- August 26, 2016 / 3 min readThe government is expected to roll out new norm by next week and it’s mandatory to all the states that are selling these products to implement this norm.
It is most likely that soon all tobacco products, liquor bottles and outlets will stick a warning against sale to minor. According to rules under the Juvenile Justice (Care and Protection of Children) Act, 2015, all tobacco products, liquor bottles and outlets selling these products will soon have to carry a health warning that giving or selling intoxicants to a child is a crime punishable with up to seven years' rigorous imprisonment and a fine of up to Rs one lakh.
The government is expected to roll out new norm by next week and it’s mandatory to all the states that are selling these products to implement this norm. However, the new provision might get a strong oppose by the tobacco manufacturers, who are already resisting the norm of 85 per cent coverage by pictorial warnings on packets.
The rules also mandate that tobacco products or liquor cannot be sold within 200 metres of a childcare institution or juvenile justice board office. The rules were drafted by the Maneka Gandhi-led ministry of women and child development with the assistance of an expert committee comprising a senior judge, advocates, juvenile justice board members and state government representatives.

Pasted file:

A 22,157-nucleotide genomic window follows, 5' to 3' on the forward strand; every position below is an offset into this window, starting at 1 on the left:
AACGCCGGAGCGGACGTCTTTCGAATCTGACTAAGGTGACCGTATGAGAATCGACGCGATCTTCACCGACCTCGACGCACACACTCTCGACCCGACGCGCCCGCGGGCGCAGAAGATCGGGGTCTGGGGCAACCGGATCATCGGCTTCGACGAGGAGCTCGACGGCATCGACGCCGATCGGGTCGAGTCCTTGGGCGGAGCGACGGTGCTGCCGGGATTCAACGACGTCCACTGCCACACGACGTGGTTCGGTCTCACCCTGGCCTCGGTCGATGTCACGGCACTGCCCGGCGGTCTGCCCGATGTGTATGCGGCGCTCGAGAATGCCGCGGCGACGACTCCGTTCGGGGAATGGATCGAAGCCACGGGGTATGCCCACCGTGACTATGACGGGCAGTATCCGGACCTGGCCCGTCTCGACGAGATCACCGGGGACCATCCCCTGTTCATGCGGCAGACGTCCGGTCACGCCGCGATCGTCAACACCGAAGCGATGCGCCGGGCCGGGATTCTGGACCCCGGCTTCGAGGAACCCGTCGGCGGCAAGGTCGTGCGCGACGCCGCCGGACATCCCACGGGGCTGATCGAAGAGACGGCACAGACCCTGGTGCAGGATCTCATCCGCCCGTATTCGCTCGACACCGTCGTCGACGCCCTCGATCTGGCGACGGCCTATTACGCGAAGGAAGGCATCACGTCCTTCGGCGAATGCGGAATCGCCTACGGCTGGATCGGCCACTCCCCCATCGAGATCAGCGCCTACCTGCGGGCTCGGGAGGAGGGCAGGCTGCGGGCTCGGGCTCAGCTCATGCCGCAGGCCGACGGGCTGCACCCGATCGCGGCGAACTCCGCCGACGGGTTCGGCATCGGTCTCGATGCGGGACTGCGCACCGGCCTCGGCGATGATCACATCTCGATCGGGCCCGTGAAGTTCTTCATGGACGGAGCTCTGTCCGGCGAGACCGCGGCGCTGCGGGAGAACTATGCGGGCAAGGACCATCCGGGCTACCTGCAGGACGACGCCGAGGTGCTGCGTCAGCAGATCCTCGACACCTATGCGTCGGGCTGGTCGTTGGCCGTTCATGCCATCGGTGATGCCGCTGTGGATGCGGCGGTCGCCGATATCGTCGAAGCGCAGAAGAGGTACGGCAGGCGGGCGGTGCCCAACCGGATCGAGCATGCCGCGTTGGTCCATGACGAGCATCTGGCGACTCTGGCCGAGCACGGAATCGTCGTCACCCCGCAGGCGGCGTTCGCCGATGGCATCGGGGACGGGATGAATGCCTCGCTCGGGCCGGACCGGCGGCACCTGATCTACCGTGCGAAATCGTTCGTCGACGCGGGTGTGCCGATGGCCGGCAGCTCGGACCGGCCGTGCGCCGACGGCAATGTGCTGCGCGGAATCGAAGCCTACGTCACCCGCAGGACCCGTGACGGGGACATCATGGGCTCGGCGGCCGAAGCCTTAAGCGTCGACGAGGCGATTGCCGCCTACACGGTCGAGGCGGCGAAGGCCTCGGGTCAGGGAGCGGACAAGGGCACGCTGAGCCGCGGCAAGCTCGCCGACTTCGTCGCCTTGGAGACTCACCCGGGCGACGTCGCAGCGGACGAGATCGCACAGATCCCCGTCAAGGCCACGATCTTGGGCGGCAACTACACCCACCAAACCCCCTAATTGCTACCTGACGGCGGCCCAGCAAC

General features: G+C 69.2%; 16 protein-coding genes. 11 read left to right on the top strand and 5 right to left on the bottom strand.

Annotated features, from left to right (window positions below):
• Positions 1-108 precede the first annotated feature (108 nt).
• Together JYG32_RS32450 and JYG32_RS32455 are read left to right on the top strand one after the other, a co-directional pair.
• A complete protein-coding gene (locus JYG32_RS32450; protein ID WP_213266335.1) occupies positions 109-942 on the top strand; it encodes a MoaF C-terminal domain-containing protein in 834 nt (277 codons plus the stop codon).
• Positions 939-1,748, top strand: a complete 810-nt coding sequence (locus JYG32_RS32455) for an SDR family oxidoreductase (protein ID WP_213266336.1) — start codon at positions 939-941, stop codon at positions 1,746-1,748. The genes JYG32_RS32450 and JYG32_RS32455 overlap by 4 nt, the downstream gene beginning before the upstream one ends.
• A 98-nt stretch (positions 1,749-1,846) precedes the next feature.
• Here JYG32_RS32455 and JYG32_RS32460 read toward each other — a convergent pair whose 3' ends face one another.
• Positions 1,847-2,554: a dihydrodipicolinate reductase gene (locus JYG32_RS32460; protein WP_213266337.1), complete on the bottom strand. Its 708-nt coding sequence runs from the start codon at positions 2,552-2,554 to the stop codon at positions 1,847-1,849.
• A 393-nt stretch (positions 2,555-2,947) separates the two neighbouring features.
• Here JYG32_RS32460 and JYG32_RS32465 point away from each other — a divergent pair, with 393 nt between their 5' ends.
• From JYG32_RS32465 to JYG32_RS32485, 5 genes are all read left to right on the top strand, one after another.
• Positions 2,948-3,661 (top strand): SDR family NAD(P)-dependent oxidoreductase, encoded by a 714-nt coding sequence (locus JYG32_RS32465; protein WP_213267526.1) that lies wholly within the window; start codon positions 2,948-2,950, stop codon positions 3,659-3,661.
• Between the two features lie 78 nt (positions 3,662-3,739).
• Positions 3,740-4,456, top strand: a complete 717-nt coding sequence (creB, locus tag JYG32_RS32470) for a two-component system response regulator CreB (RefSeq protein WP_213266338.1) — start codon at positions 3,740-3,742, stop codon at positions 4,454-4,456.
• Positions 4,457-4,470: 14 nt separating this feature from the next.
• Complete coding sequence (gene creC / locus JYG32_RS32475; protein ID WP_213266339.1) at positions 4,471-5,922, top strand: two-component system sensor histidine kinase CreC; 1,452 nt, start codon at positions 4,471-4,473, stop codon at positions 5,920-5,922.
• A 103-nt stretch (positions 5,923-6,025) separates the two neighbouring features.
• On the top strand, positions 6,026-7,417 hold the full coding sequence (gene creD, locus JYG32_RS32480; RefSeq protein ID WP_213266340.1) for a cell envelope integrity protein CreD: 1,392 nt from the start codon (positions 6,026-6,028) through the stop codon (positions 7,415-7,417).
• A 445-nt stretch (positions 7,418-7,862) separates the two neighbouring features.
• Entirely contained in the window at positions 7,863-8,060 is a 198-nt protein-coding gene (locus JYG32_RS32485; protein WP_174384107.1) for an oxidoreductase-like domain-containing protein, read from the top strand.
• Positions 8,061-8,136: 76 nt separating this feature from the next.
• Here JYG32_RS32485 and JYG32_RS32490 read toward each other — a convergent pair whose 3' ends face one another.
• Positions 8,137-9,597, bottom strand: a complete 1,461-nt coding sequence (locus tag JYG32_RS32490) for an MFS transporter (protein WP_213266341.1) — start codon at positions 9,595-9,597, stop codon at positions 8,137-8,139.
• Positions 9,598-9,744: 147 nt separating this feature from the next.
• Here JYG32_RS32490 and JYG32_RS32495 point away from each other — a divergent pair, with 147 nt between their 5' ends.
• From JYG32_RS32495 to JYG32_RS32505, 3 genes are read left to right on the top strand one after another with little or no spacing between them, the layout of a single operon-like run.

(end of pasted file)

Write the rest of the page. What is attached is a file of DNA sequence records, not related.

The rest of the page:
Currently, cigarette and tobacco products can’t be sold to a person below 18 years and also no one can put up a stall or a shop, which sells these items, within the radius 100m radius of educational institutions. The penalty for violation is a measly fine of Rs 200 and up to three months in jail.
Under the JJ Act, which came into effect on January 1, 2016, the penalty provisions have been increased to seven years' rigorous imprisonment and a Rs 1 lakh fine. The JJ Act is an omnibus law that has introduced new offences, including sale and procurement of children for illegal adoption, corporal punishment at child care institutions, giving children liquor or narcotic drugs or psychotropic substance or tobacco products, use of children by militant or adult groups, offences against disabled children and kidnapping and abduction of children.Trending ArticleDaily UpdatesWhich is the highest format preference of Fun-Seeker?
Search for top Restaurant Suppliers in your city